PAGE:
Chalkboard Paint is pretty cool but this Dry Erase Paint takes it to the next level. Choose a section of your wall. Our marketing department wanted a giant whiteboard for brainstorming and planning so we taped off a 4 ft by 5 ft section.
You might not want your board quite so big. Make sure your surface is smooth. We had a textured wall so we chose to smooth it out with mud but this paint is perfect if you already have a smooth wall or door that you would like to paint. Follow the instructions very carefully.
You will want to use the rollers that are included with the Rustoleum kit. Paint the surface over with a full coat. The kit recommends not re-rolling over the area once you have rolled it so you don't want a lot of back and forth action so do clean up and down sweeps until your first coat drys. The instructions ask that you complete two coats. We found this worked for us but after doing some research other product users completed up to 4 coats.
This stuff starts to dry pretty quick so after your coats take a quick look over the area and make sure there is no debris getting stuck in your paint, it will be difficult to remove it. Also you will want to ventilate the space pretty well, this has a bit of a stronger oder then regular paint, kind of similar to the way the markers smell.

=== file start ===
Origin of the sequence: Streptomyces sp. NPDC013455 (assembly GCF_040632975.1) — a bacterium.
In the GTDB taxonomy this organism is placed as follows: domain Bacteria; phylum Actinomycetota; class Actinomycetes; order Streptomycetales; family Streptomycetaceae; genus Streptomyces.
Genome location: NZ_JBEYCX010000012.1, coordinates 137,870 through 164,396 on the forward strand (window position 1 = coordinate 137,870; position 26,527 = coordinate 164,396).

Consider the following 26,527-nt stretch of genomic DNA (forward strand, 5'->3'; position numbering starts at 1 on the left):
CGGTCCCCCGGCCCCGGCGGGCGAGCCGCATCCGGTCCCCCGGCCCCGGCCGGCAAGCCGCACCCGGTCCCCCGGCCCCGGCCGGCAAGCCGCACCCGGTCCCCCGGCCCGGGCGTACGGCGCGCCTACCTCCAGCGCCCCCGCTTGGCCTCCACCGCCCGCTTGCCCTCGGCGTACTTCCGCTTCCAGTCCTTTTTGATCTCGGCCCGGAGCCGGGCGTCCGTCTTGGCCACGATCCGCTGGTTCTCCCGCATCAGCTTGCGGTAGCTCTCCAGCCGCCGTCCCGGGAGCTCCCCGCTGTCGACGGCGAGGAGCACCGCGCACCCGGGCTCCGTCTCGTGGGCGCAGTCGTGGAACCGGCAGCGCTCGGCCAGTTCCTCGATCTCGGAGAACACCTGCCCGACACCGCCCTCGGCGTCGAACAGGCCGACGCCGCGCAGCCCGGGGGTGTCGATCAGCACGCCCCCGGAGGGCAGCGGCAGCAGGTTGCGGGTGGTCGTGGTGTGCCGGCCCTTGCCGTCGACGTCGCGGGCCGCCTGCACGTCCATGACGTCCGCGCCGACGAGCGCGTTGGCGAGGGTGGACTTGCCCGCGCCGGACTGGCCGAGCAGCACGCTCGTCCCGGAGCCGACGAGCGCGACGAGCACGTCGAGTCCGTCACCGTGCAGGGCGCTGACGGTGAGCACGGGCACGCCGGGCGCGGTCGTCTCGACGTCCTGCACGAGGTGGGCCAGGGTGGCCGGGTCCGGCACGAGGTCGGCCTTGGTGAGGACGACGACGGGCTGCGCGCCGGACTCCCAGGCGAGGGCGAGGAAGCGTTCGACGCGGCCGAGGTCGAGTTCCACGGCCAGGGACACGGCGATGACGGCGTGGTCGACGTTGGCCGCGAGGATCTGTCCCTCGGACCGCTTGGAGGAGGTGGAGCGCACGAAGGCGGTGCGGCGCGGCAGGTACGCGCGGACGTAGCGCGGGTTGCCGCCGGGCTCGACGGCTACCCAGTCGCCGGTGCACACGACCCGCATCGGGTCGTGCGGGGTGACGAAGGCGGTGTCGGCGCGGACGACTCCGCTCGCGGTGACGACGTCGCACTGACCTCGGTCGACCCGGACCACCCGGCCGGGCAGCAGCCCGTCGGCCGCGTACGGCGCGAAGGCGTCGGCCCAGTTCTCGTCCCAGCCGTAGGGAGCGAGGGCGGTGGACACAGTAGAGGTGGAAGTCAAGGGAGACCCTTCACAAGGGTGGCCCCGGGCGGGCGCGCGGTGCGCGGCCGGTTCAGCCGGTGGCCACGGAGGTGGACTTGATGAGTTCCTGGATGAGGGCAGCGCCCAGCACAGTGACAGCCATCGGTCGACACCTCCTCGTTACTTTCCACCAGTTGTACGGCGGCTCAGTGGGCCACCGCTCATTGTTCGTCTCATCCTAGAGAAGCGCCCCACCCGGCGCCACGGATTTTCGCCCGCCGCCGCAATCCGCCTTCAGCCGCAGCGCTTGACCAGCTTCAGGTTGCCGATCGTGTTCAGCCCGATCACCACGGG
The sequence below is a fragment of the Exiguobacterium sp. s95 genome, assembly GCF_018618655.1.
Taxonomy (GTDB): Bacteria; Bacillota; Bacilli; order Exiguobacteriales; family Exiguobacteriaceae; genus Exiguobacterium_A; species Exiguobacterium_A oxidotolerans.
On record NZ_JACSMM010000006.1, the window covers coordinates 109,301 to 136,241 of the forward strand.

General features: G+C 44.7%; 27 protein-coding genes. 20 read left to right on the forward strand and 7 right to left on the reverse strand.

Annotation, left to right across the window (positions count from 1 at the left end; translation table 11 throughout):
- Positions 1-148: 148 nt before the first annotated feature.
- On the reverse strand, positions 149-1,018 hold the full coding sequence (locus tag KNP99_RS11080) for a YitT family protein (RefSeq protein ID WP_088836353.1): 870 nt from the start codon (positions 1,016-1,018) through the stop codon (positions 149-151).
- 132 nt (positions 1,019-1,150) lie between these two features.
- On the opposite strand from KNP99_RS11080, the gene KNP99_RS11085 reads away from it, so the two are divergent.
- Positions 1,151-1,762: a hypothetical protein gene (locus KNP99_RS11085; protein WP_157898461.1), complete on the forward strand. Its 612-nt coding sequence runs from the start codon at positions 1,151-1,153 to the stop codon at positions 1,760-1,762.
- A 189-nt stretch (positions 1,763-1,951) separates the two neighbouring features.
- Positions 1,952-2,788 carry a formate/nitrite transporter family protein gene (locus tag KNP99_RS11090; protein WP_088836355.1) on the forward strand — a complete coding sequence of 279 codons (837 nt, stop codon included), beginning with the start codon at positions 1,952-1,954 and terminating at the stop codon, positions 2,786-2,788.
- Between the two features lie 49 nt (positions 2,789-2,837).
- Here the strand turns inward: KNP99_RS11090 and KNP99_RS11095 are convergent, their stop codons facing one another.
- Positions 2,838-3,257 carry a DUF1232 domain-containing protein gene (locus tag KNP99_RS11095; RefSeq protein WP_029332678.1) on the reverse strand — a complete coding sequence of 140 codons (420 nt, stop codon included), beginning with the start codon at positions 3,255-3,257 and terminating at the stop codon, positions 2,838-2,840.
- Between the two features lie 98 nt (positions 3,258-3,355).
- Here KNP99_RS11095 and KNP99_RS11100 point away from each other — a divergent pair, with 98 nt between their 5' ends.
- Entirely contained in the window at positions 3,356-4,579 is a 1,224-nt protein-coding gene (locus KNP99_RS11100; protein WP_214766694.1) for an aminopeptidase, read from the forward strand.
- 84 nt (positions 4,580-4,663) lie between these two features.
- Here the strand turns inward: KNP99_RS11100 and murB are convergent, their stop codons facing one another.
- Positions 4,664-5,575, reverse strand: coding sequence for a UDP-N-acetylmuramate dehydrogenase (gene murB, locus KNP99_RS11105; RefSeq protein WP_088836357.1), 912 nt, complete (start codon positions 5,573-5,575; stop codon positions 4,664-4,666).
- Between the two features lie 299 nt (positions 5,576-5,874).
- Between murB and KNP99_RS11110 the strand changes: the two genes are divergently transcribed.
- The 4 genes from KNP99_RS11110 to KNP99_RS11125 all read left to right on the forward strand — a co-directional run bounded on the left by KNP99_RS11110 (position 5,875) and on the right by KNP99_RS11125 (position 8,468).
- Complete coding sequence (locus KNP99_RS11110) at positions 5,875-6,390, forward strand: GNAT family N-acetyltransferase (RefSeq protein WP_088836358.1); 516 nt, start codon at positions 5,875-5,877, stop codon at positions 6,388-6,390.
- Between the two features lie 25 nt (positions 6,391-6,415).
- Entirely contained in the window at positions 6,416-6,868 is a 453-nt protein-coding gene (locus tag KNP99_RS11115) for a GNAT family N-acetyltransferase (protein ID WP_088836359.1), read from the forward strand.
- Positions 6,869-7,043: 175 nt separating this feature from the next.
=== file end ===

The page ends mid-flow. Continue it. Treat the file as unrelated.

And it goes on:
The manufacture recommends a 7 day wait period before using the board. This paint is very thick and be cautious when removing your tape, use a straight edge as apposed to just lifting and ripping the tape off. You don't want to accidentally lift up a section of your board.
Check out the finished product below:
Maddie, who advises that one should never be afraid to go bold with their décor, says few things make her happier than putting together a harmonizing color palette that creates a “feeling” in a space.
“I grew up watching my mother design homes. Through that, I found that creating spaces reflecting the wants and needs of clients made everything worthwhile – to the point I wanted to do it as a career,” says Emily, who’s expanded her professional horizons through traveling as well as working as a designer for Anthropologie, Pottery Barn, a private firm, and now, Standard Paint.